مقاله انگلیسی رایگان در مورد سندرم متابولیک، افسردگی و انهدونی در میان بزرگسالان – الزویر ۲۰۱۸

elsevier

 

مشخصات مقاله
ترجمه عنوان مقاله سندرم متابولیک، افسردگی و انهدونی در میان بزرگسالان
عنوان انگلیسی مقاله Metabolic syndrome, depression and anhedonia among young adults
انتشار مقاله سال ۲۰۱۸
تعداد صفحات مقاله انگلیسی ۱۸ صفحه
هزینه دانلود مقاله انگلیسی رایگان میباشد.
پایگاه داده نشریه الزویر
نوع نگارش مقاله
مقاله پژوهشی (Research article)
مقاله بیس این مقاله بیس نمیباشد
نمایه (index) scopus – master journals – JCR – MedLine
نوع مقاله ISI
فرمت مقاله انگلیسی  PDF
ایمپکت فاکتور(IF)
۲٫۲۲۳ در سال ۲۰۱۷
شاخص H_index ۱۱۲ در سال ۲۰۱۸
شاخص SJR ۱٫۲۱۵ در سال ۲۰۱۸
رشته های مرتبط روانشناسی، پزشکی
گرایش های مرتبط روانشناسی بالینی، روانپزشکی
نوع ارائه مقاله
ژورنال
مجله / کنفرانس تحقیقات روانپزشکی – Psychiatry Research
دانشگاه Department of Health and Behavior – Catholic University of Pelotas – Brazil
کلمات کلیدی افسردگی؛ Anedonia؛ سندرم متابولیک
کلمات کلیدی انگلیسی depression; anhedonia; metabolic syndrome
شناسه دیجیتال – doi
https://doi.org/10.1016/j.psychres.2018.08.009
کد محصول E10080
وضعیت ترجمه مقاله  ترجمه آماده این مقاله موجود نمیباشد. میتوانید از طریق دکمه پایین سفارش دهید.
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فهرست مطالب مقاله:
Highlights
Abstract
Keywords
۱ Introduction
۲ Methods
۳ Results
۴ Discussion
۵ Conclusion
Conflict of interest
Acknowledgements
References

بخشی از متن مقاله:
Abstract

The aim of this study was to assess the association between anhedonia and metabolic syndrome in a well-characterized community sample of individuals with a current depressive episode. This is a cross-sectional study with young adults aged 24 to 30 years old. Depressive episode and the presence of anhedonia was assessed using the Mini International Neuropsychiatric Interview – Plus version (MINI Plus). The MetS was assessed using the National Cholesterol Education Program Adult Treatment Panel III (NCEP/ATP III). The sample included 931 subjects, being 22 had depression without anhedonia, whereas 55 had depression with anhedonia. MetS was more prevalent among subjects with depression and anhedonia (43.6%) when compared to individuals without anhedonia and population control group. Moreover, subjects with depression and anhedonia have a significant increase of levels of glucose, triglycerides, total-cholesterol and LDLcholesterol, as well as significant decreased in the HDL-cholesterol level. The present study showed that individuals with depression and anhedonia present higher prevalence of MetS. Our study suggests that the use of the concept of anhedonia may contribute to a better understanding of the complex relationship between depression and metabolic syndrome.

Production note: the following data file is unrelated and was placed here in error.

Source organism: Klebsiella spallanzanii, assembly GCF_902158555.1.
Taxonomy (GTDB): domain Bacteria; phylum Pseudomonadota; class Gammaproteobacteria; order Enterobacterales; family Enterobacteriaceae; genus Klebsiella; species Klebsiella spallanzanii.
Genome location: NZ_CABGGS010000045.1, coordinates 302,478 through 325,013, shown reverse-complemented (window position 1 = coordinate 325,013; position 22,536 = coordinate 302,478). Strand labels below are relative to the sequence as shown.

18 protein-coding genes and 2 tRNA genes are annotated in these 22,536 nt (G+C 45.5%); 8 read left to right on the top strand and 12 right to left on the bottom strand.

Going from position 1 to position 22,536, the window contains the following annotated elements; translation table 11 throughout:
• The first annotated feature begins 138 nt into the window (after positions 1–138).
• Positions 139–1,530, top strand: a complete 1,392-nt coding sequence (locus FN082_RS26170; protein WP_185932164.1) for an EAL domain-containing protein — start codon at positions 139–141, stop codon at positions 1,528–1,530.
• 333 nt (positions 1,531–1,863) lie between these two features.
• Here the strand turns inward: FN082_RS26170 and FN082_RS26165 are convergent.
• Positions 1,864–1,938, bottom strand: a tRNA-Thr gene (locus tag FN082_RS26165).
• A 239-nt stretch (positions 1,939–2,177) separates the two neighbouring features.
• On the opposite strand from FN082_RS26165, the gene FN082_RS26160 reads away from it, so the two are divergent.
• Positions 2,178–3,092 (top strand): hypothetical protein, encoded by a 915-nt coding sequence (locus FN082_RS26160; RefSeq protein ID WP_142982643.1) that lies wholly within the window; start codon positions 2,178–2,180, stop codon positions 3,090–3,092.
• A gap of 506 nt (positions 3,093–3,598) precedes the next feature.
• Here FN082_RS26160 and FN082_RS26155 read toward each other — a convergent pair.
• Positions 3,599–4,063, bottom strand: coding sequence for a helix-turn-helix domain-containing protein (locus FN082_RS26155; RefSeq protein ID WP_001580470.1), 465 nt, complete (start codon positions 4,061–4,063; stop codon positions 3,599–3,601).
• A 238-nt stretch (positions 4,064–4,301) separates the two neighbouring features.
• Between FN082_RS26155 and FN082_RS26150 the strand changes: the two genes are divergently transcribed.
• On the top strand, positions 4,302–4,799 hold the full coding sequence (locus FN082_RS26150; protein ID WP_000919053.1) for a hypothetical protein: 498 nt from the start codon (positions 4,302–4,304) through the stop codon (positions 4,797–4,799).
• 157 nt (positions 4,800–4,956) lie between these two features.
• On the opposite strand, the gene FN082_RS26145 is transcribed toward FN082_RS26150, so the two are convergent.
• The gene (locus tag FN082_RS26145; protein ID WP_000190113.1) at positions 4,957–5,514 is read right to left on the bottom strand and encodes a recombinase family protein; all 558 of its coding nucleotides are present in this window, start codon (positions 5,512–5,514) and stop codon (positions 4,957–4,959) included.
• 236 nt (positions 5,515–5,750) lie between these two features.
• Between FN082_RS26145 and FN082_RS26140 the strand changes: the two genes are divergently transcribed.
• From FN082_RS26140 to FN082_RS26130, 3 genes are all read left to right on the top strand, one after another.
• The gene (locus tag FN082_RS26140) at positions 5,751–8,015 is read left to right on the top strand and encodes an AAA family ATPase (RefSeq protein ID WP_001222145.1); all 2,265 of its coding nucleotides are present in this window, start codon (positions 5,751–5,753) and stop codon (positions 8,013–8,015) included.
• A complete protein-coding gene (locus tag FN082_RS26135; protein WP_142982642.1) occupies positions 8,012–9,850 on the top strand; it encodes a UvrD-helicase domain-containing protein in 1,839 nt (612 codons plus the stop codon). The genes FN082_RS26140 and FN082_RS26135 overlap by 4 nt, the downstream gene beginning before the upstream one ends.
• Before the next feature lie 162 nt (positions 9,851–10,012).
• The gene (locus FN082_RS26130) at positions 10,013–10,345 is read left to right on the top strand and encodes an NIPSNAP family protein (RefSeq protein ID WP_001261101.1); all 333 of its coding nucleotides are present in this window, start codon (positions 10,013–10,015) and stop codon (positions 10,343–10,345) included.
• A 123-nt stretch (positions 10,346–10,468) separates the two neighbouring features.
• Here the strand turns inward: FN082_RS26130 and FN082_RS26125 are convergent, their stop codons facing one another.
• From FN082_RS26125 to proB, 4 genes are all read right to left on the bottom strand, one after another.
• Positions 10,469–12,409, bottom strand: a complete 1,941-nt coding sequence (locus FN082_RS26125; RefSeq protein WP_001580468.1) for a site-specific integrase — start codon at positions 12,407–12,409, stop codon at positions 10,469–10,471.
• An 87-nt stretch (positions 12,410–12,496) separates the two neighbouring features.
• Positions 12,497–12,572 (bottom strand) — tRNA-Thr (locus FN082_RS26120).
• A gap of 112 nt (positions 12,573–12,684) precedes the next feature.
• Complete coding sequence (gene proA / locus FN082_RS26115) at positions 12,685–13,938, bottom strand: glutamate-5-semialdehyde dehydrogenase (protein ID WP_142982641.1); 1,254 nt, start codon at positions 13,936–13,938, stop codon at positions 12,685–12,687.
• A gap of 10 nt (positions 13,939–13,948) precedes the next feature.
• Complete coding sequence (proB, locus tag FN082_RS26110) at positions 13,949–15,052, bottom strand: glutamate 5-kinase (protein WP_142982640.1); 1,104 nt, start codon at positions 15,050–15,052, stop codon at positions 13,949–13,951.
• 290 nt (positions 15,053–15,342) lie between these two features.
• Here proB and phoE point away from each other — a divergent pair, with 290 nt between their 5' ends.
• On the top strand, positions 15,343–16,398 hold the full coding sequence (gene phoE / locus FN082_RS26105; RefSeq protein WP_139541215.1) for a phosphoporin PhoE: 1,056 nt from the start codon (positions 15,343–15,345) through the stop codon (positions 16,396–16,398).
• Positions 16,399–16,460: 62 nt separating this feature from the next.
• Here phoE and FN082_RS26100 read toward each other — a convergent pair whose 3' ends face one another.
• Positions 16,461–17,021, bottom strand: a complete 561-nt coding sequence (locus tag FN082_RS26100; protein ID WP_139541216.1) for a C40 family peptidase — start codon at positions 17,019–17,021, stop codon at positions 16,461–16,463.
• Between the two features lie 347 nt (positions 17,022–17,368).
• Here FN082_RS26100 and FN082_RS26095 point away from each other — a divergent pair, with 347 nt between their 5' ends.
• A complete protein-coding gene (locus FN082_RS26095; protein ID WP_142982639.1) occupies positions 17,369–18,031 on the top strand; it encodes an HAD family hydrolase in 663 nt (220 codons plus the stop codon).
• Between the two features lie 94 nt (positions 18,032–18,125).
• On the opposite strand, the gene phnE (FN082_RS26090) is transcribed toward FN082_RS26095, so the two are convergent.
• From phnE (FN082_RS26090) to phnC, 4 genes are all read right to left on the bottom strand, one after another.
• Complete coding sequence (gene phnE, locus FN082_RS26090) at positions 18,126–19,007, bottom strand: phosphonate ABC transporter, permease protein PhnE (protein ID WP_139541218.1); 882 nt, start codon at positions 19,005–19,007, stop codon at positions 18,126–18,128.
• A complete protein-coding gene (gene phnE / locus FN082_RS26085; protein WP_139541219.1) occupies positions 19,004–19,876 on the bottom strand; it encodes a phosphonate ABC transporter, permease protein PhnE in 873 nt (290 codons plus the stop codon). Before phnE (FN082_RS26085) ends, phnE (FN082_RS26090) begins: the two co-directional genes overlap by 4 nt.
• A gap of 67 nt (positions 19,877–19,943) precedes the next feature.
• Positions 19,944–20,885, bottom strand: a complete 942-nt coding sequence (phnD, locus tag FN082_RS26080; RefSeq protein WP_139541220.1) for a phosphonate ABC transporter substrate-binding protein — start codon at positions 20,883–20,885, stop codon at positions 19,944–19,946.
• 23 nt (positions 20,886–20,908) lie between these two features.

Introduction

Anhedonia is defined by DSM-V as the diminished ability to obtain pleasure from otherwise positive stimuli and as a keystone symptom of various neuropsychiatric disorders, such as major depressive disorder (MDD) (American Psychiatric Association, 2013). It is one of the main symptoms of depression and recent studies indicate that approximately 40% of individuals diagnosed with depression experience significant anhedonia (Pelizza and Ferrari, 2009; Romer Thomsen et al., 2015; Spijker et al., 2001). Emerging evidence consistently documents that depression is an important risk factor for Metabolic Syndrome (MetS) (Pan et al., 2012; Vancampfort et al., 2014). A recent meta-analysis found that individuals with depression showed 1.5 times higher of developing MetS compared with general population controls (Vancampfort et al., 2014). It’s considered the influence of anhedonia on unhealthy lifestyles such as poor dietary habits, lack of physical exercise, smoking and excessive alcohol consumption. Psychotropic drugs are also established risk factors that contribute to the MetS (Ho et al., 2014). Lifestyle may be impaired in the presence of anhedonia due to the lack of motivation to develop and/or maintain a healthy lifestyle including physical activity and eating habits (Ghanei Gheshlagh et al., 2016; Lehto et al., 2008; Pan et al., 2012). MetS is a clustering of cardiovascular and metabolic risk factors that include impaired glucose metabolism, dyslipidemia, abdominal obesity and hypertension (Eckel et al., 2005). Approximately one-third of the adult population fulfills the diagnostic criteria for MetS, increased to 42% in individuals with depression (Eckel et al., 2005; Pan et al., 2012). This high co-occurrence between depression and MetS suggests a possible pathophysiological overlap (Pan et al., 2012). High cortisol secretion due to hyperactivity the hypothalamic-pituitary-adrenal (HPA) axis, insulin resistance and unhealthy lifestyle habits are some factors that may mediate the association between depression and MetS (Martinac et al., 2014). In this sense, epidemiologic studies evaluating the association between depressive disorders/symptoms and MeS suggest that a bidirectional relationship exists between these conditions. Depression occurs at a higher rate in individuals with components of MeS (and vice versa). While there are numerous accounts on the association between depression and MetS fewer studies looked specifically at the relationship between metabolic changes and anhedonia (Ghanei Gheshlagh et al., 2016; Lehto et al., 2008; Pan et al., 2012). Thus, our hypothesis is that individuals with depression suffering from anhedonia, would present a higher prevalence of metabolic syndrome than those not suffering from anhedonia. The aim of this study was to assess the association between anhedonia and metabolic syndrome in a well-characterized community sample of individuals with a current depressive episode.

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